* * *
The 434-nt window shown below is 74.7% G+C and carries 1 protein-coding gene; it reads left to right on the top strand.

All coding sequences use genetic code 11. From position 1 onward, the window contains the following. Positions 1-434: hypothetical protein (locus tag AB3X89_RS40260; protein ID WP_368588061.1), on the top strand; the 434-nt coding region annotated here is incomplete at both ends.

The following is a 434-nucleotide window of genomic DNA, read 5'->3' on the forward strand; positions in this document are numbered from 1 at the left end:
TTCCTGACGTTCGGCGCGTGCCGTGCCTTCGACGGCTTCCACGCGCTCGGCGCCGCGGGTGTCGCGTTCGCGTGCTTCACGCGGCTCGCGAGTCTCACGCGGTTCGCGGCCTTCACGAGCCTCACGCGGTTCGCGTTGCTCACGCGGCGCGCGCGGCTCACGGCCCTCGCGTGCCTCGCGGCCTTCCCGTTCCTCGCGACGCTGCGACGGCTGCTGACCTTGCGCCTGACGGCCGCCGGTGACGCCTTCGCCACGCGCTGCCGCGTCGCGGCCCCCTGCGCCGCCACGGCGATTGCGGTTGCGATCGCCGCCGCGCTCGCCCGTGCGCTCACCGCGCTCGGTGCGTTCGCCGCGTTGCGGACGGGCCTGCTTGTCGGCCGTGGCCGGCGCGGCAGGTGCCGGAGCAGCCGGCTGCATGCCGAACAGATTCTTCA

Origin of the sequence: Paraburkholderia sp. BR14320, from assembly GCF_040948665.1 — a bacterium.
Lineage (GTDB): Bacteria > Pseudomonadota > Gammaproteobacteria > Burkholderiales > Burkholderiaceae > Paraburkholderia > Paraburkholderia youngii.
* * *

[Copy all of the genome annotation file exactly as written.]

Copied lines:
The 434-nt window shown below is 74.7% G+C and carries 1 protein-coding gene; it reads left to right on the top strand.

All coding sequences use genetic code 11. From position 1 onward, the window contains the following. Positions 1-434: hypothetical protein (locus tag AB3X89_RS40260; protein ID WP_368588061.1), on the top strand; the 434-nt coding region annotated here is incomplete at both ends.

The following is a 434-nucleotide window of genomic DNA, read 5'->3' on the forward strand; positions in this document are numbered from 1 at the left end:
TTCCTGACGTTCGGCGCGTGCCGTGCCTTCGACGGCTTCCACGCGCTCGGCGCCGCGGGTGTCGCGTTCGCGTGCTTCACGCGGCTCGCGAGTCTCACGCGGTTCGCGGCCTTCACGAGCCTCACGCGGTTCGCGTTGCTCACGCGGCGCGCGCGGCTCACGGCCCTCGCGTGCCTCGCGGCCTTCCCGTTCCTCGCGACGCTGCGACGGCTGCTGACCTTGCGCCTGACGGCCGCCGGTGACGCCTTCGCCACGCGCTGCCGCGTCGCGGCCCCCTGCGCCGCCACGGCGATTGCGGTTGCGATCGCCGCCGCGCTCGCCCGTGCGCTCACCGCGCTCGGTGCGTTCGCCGCGTTGCGGACGGGCCTGCTTGTCGGCCGTGGCCGGCGCGGCAGGTGCCGGAGCAGCCGGCTGCATGCCGAACAGATTCTTCA

Origin of the sequence: Paraburkholderia sp. BR14320, from assembly GCF_040948665.1 — a bacterium.
Lineage (GTDB): Bacteria > Pseudomonadota > Gammaproteobacteria > Burkholderiales > Burkholderiaceae > Paraburkholderia > Paraburkholderia youngii.